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Brief Description of cis/trans-Pinane

Brief Description of cis/trans-Pinane

By: Foreverest

Photo shoot by yujinland3

Linalool, known for its pleasant aromatic characteristics, is widely popular in the F&F market and is one of the highly traded monoterpenoid fragrances. It is also an important raw material for the synthesis of vitamin A and vitamin E. Synthetic-grade Linalool is favored by the cosmetics and pharmaceutical industries compared to natural Linalool.

Name of Country %, Component
α-Pinene β-Pinene β-Phellandrene
China 90 4 4
U.S.A 50 to 60 3 to 30 1 to 15
South Africa 53 23
EU 50 to 66 13 to 18
Source: Components of turpentine oil in different countries, Guoen, 20011

Over the years, there have been two main synthetic schemes for the production of synthetic Linalool: A) Using petrochemical raw materials and the other using turpentine raw materials. In the early petrochemical route, acetylene and acetone were reacted in the presence of alkaline catalysts to produce Methyl heptenone through a series of catalytic reactions. Methyl hepten could be alkynylated by acetylene to obtain an alkyne alcohol intermediate, which was then hydrogenated to yield Linalool. In the mid-term petrochemical route, Isobutene was condensed with formaldehyde under high pressure to form methyl heptenone, which prepared to obtain Dehydrolinalool, and then hydrogenated again to produce Linalool. Alternatively, Isoprene could be catalytically condensed with acetone to form methyl heptenone, which was finally converted to Linalool.

B) The early route of turpentine production involved the thermal cracking of β-Pinene at high temperatures to convert it into Myrcene, which was then hydrolyzed with hydrogen chloride to obtain Linalool. This route had a high yield and was relatively simple, making the largest-scale industrial method for synthesizing Linalool in the world. Another synthesis route using Pinane hydroperoxides emerged as a new alternative. In this scheme, pinene was used as the raw material and underwent catalytic hydrogenation to produce cis-Pinane (When cis and trans isomer are expressed simultaneously it is called 2-Pinane), which is more prone to oxidation reactions (Brose Thomas, 1992)2. The cis-Pinane was oxidized to form Pinane hydroperoxides, which were then reduced to cis-Pinanol and finally subjected to high-temperature cracking to obtain Linalool. The challenge in this scheme in controlling the pyrolysis conditions of cis/trans-Pinanol during the cracking reaction, which can affect the final by-products and yield. Structurally, Pinane hydroperoxides belong to the class of Tertiary alkyl hydroperoxides and exhibit stability in the presence of alkaline catalysts. Pinane hydroperoxides can be catalytically converted to Pinanol in an alkaline sodium sulfide solution or in the presence of alkaline catalysts.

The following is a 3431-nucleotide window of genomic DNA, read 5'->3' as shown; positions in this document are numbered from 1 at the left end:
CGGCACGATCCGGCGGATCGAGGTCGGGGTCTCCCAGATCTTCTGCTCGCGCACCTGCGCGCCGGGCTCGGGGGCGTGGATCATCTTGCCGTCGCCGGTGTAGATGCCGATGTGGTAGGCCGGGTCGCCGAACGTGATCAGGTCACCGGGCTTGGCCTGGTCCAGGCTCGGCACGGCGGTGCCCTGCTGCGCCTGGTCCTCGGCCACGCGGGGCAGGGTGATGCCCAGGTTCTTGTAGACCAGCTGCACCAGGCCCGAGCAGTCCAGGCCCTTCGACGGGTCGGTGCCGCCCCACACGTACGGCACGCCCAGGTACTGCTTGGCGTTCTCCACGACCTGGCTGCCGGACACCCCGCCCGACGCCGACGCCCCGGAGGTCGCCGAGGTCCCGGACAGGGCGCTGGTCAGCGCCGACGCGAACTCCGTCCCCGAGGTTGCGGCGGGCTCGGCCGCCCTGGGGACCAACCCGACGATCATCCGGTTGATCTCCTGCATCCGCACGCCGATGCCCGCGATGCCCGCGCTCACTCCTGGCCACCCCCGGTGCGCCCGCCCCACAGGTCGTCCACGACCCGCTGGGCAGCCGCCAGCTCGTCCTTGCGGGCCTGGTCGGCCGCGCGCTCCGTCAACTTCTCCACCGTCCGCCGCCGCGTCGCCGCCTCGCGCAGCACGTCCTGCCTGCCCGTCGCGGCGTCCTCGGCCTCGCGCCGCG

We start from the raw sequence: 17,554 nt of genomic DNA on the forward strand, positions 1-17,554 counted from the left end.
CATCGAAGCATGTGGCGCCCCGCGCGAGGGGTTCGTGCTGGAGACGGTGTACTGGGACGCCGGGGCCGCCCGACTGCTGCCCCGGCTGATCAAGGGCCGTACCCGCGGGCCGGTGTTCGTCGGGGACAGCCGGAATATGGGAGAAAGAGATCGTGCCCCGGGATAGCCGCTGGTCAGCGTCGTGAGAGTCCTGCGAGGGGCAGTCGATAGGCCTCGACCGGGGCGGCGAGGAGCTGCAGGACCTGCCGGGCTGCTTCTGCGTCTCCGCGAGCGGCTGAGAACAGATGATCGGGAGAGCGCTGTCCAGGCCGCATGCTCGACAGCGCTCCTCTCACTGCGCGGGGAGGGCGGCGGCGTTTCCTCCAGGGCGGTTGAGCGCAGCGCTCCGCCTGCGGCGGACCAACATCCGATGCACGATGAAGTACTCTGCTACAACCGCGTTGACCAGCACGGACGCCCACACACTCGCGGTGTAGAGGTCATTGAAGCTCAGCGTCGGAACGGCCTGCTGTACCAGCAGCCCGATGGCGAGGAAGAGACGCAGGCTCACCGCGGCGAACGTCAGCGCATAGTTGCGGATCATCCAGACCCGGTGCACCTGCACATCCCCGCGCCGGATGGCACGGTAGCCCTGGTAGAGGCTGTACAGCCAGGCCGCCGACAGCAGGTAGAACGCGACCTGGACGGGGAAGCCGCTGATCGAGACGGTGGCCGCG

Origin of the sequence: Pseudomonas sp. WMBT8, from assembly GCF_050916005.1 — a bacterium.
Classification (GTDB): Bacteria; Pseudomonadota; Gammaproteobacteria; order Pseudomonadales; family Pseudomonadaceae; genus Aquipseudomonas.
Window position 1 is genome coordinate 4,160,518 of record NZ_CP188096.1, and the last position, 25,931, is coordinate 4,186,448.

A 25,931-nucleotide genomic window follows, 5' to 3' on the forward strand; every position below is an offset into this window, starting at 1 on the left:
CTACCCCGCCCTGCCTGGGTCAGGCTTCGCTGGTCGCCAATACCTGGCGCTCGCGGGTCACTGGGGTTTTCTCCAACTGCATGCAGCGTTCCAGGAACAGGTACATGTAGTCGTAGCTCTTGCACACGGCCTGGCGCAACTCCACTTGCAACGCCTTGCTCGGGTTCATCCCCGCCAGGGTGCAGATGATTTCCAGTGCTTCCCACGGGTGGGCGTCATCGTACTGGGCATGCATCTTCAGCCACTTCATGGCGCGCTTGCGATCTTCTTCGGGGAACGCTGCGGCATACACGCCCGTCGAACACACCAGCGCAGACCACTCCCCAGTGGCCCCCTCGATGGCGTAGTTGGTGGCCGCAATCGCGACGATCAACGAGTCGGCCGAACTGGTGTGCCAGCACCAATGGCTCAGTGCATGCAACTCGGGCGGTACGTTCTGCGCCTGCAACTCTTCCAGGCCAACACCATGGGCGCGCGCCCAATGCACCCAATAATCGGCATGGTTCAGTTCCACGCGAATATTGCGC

Scheme of alpha-pinene and beta-pinene

The synthetic schemes of pinenes. Source: Mark B.Erman, 2008

Saturated tertiary terpenols are a class of organic compounds classified as tertiary alcohols. These alcohols generally include cis-Pinanol, trans-Pinanol, Dihydroplinol, Tetrahydrolauryl alcohol, TetrahydroLinalool, Citronellol, Menthol, Opuntiol, and other valuable compounds. Natural saturated tertiary terpenols can be extracted and isolated from natural sources such as eucalyptus oil and other plant volatile oil. Due to their pleasant aroma, flavor, and potential therapeutic properties, they have wide applications in the fragrance, flavoring, and pharmaceutical industries. They can be prepared by hydrating certain monocyclic terpene compounds. In industry, saturated tertiary terpenols are extensively used in the production of plasticizers, surfactants, adhesives, resins, lubricants, and other chemicals. Additionally, they are employed in the preparation of fragrances and artificial milk.

Both cis- and trans-Pinane have corresponding Pinane hydroperoxides (cis-PHP and trans-PHP) which are used as polymer catalysts in devulcanization processes for recovered rubber. Researchers have demonstrated that chlorine oxidation reactions provide multiple schemes for pinonic derivatives (Mark B.Erman, 2008)3. cis-Pinane readily reacts with Hypochlorous acid (HOCl) to form chloro ketone substances. Under conditions of phase-transfer catalysis, chloro ketone substances react with primary alcohols to yield alkoxy ketones with floral and woody notes. By protecting the carboxyl group, ketal compounds with fresh, camphor-like, and minty aromas can be obtained. These ketals can further be transformed into ketones with a cedarwood-like scent and allyl alcohol with a sophisticated woody fragrance. Currently, cis-pinane is primarily used in the production of Linalool, which is then used synthesize Geraniol and subsequently Citronellol. On the other hand, the reaction of trans-Pinane with HOCI yields tricyclic ethers compounds, which have been proven to serve as intermediates for C(9)-functionalized fenchenes, cis-Bergamotenes, and the pheromone Grandisol of the Boll Weevil.


References

  1. GuoenYANG. (2001). Study on Pinane Hydroperoxide and Pinanol, the Intermediates of Linalool.
  2. Brose Thomas, P. W. (1992). Journal für praktische Chemie, Chemiker-Zeitung, 334(5).
  3. Mark B.ErmanJ.KaneBernard. (2008). Chemistry Around Pinene and Pinane: A Facile Synthesis of Cyclobutanes and Oxatricyclo-Derivative of Pinane from cis- and trans-Pinanols. CHEMISTRY & BIODIVERSITY, 910-919.